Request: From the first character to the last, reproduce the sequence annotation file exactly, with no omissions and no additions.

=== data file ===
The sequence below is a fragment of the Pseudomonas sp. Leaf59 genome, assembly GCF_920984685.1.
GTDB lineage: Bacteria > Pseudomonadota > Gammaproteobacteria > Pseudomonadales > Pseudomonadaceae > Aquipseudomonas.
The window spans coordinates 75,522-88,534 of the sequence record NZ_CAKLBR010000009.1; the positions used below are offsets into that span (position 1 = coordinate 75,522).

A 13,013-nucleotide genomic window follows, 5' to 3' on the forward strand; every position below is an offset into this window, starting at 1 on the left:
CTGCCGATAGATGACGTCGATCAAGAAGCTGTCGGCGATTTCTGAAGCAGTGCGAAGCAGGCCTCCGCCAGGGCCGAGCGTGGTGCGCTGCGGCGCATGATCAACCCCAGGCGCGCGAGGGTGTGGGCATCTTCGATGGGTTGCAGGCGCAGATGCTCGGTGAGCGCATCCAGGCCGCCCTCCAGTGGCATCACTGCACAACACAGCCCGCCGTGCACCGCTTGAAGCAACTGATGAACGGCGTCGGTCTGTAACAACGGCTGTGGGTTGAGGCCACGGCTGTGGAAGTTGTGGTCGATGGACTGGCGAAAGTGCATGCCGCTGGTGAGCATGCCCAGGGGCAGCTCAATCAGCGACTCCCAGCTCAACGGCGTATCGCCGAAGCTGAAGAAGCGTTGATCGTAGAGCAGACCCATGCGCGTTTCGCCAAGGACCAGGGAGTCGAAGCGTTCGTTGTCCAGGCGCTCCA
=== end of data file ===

The sequence below is a fragment of the Pseudomonas sp. Leaf59 genome, assembly GCF_920984685.1.
GTDB lineage: Bacteria > Pseudomonadota > Gammaproteobacteria > Pseudomonadales > Pseudomonadaceae > Aquipseudomonas.
The window spans coordinates 75,522-88,534 of the sequence record NZ_CAKLBR010000009.1; the positions used below are offsets into that span (position 1 = coordinate 75,522).

A 13,013-nucleotide genomic window follows, 5' to 3' on the forward strand; every position below is an offset into this window, starting at 1 on the left:
CTGCCGATAGATGACGTCGATCAAGAAGCTGTCGGCGATTTCTGAAGCAGTGCGAAGCAGGCCTCCGCCAGGGCCGAGCGTGGTGCGCTGCGGCGCATGATCAACCCCAGGCGCGCGAGGGTGTGGGCATCTTCGATGGGTTGCAGGCGCAGATGCTCGGTGAGCGCATCCAGGCCGCCCTCCAGTGGCATCACTGCACAACACAGCCCGCCGTGCACCGCTTGAAGCAACTGATGAACGGCGTCGGTCTGTAACAACGGCTGTGGGTTGAGGCCACGGCTGTGGAAGTTGTGGTCGATGGACTGGCGAAAGTGCATGCCGCTGGTGAGCATGCCCAGGGGCAGCTCAATCAGCGACTCCCAGCTCAACGGCGTATCGCCGAAGCTGAAGAAGCGTTGATCGTAGAGCAGACCCATGCGCGTTTCGCCAAGGACCAGGGAGTCGAAGCGTTCGTTGTCCAGGCGCTCCA